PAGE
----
The fact that the British people are rejecting authoritarian social democracy, with its forced equality of outcome, its manifest unfairness and its distortion of effort, merit and reward is not undemocratic in the least, nor is it 'populist'. It is Liberal, in a way that illiberal pieces such as Painter's can never fathom. 

I've written before that Boris' sexual incontinence will rule him out from higher office, and if his appearance on the Marr show is indicative, it's certainly a painful nerve. A man unable to keep his marital trousers on is less likely to be faithful to manifesto promises, or to devote to affairs of State rather than the other kind the degree of assiduity the public expects. The days when an old goat such as Lloyd-George could get away with it due to a compliant press (Oh how the Common Purpose luvvies must hark back to those days) are long over - even post-Levenson.

After royally screwing up the task of running the UK Border Agency, mandarin Lin Homer's promotion to the top position in HMRC left the Home Affairs select committee 'astounded' that someone of such demonstrable incompetence should be so rewarded. Never mind. Like Moira Wallace she can always find a suitable sinecure amongst the groves of academe as reward for failure.   

Sunday, 24 March 2013

Bloody Windmills

One of the most effective Lent landscape-in-snow photos was published in the 'Mail' this week showing a sepulchrally beautiful moorland scene disfigured by several absolutely static wind turbines. With hardly a breath of air, one could imagine the crystal-bright icicles hanging from the tips of the unmoving blades. They will only start turning again when we don't need additional electrical power.  

Co-ordinating the UK's shambles of an energy policy is the DECC, and co-ordinating the DECC is the department's Permanent Secretary. From the department's inception under 'mentalist' Brown in 2008 until November last year DECC was run by Moira Wallace, a general careerist mandarin with previous experience of economics in the Treasury and of crime in the Home Office but unfortunately with no experience of Energy. She was replaced in January this year by Stephen Lovegrove, a former banker with previous experience of running the Post Office and on the board of LOCOG.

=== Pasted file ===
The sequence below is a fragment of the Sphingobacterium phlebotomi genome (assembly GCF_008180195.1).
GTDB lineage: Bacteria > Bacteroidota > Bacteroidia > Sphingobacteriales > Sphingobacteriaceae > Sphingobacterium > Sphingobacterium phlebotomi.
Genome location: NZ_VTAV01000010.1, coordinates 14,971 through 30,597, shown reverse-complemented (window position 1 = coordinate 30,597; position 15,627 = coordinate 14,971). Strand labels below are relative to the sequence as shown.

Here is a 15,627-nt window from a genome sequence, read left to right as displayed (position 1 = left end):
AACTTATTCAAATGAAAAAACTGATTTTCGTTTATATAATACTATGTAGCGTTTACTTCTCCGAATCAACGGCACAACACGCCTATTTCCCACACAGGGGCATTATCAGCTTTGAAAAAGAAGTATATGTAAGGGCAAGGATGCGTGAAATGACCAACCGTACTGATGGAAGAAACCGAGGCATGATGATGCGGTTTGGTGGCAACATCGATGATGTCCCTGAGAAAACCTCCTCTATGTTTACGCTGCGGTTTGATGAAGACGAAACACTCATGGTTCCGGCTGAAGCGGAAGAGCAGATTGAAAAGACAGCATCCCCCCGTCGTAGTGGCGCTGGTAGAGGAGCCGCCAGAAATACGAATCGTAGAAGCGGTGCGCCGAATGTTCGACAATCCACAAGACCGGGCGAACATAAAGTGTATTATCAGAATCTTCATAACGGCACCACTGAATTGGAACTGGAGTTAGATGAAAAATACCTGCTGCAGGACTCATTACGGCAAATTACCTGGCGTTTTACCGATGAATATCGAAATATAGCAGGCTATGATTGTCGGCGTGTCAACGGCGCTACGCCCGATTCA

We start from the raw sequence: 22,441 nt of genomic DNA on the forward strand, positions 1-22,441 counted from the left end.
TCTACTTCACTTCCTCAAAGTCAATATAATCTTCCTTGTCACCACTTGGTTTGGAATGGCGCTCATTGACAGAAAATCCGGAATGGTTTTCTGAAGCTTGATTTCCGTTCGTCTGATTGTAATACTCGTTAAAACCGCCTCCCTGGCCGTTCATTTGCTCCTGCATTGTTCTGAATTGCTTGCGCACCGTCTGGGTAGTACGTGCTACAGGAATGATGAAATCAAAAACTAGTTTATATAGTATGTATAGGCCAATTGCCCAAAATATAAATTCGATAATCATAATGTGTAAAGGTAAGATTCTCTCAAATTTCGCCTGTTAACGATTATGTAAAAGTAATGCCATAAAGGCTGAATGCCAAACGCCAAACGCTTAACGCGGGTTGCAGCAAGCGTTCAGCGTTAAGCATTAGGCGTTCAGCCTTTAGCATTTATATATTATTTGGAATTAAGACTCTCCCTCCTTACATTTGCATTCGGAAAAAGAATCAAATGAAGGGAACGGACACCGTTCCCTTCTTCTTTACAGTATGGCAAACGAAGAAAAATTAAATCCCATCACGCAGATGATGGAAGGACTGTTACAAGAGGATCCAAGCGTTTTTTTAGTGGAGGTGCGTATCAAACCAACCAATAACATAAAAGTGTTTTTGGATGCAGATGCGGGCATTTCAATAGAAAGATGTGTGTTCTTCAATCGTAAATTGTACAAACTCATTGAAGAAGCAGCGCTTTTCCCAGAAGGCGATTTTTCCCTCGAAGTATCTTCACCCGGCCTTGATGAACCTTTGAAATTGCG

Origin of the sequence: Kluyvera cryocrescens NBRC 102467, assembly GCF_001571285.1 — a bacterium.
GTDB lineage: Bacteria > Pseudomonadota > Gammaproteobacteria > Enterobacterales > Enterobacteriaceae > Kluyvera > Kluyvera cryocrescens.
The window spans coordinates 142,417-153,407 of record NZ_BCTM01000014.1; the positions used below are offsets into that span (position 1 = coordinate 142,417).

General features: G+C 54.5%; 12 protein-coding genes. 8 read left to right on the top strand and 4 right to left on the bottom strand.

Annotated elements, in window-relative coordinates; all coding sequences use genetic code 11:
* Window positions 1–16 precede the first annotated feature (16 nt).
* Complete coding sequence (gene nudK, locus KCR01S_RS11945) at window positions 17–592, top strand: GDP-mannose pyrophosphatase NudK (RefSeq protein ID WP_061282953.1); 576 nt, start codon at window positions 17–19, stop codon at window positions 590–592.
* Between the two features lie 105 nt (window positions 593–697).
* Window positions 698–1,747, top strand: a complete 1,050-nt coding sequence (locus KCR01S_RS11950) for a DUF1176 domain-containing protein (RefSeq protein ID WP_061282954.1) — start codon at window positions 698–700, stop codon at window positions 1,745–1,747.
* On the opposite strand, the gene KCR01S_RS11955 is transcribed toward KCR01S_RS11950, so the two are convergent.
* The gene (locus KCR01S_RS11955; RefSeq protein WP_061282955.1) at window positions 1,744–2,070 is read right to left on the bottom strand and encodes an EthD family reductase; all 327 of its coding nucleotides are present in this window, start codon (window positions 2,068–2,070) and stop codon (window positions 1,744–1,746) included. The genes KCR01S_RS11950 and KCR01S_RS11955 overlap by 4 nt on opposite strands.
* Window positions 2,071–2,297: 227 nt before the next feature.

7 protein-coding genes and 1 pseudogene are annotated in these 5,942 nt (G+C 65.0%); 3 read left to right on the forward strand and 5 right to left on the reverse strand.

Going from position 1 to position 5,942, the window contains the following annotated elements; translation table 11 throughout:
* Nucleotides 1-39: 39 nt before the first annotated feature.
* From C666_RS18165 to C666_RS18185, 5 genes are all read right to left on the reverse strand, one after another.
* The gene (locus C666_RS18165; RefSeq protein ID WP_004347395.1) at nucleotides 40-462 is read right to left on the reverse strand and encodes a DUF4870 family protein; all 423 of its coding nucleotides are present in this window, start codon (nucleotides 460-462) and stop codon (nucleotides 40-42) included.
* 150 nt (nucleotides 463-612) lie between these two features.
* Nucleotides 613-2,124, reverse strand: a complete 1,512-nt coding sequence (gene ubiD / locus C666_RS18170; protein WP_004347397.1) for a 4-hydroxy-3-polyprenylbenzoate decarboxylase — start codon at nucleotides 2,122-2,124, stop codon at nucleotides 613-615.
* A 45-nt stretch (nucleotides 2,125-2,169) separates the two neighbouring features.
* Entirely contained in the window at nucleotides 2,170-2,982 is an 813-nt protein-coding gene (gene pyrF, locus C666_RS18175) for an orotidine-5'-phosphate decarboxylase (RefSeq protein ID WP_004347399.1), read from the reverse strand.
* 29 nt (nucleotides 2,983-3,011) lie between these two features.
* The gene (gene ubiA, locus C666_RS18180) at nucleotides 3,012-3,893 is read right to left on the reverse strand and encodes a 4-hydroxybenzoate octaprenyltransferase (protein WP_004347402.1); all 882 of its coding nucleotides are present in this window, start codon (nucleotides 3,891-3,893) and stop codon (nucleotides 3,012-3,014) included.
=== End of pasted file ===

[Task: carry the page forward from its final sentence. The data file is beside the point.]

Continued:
Neither would have been appointed if they didn't believe in bloody windmills. So they run a department that's utterly away with the fairies; today a dossier on collecting methane from cows' bottoms, tomorrow a study on farming sunbeams and next week a plan for local councils to collect human faeces in wheely bins for power stations. All the while the most lunatic tax changes and Eurostandards are closing viable power stations, raising the costs of energy to levels that cripple commerce and industry and ladling out subsidies to every crank, fool and deluded moron with a hare-brained scheme to make electricity from daisies. 

Moira Wallace, as is the way with Whitehall's most dismal failures, has returned to Oxbridge to become Provost of somewhere or other. Lovegrove has already been decorated with a CB, like a small Christmas tree at the inception of its dressing with balls and tinsel. And the rest of Britain shivers and faces gas-outs, power cuts, food shortages and thousands of premature deaths.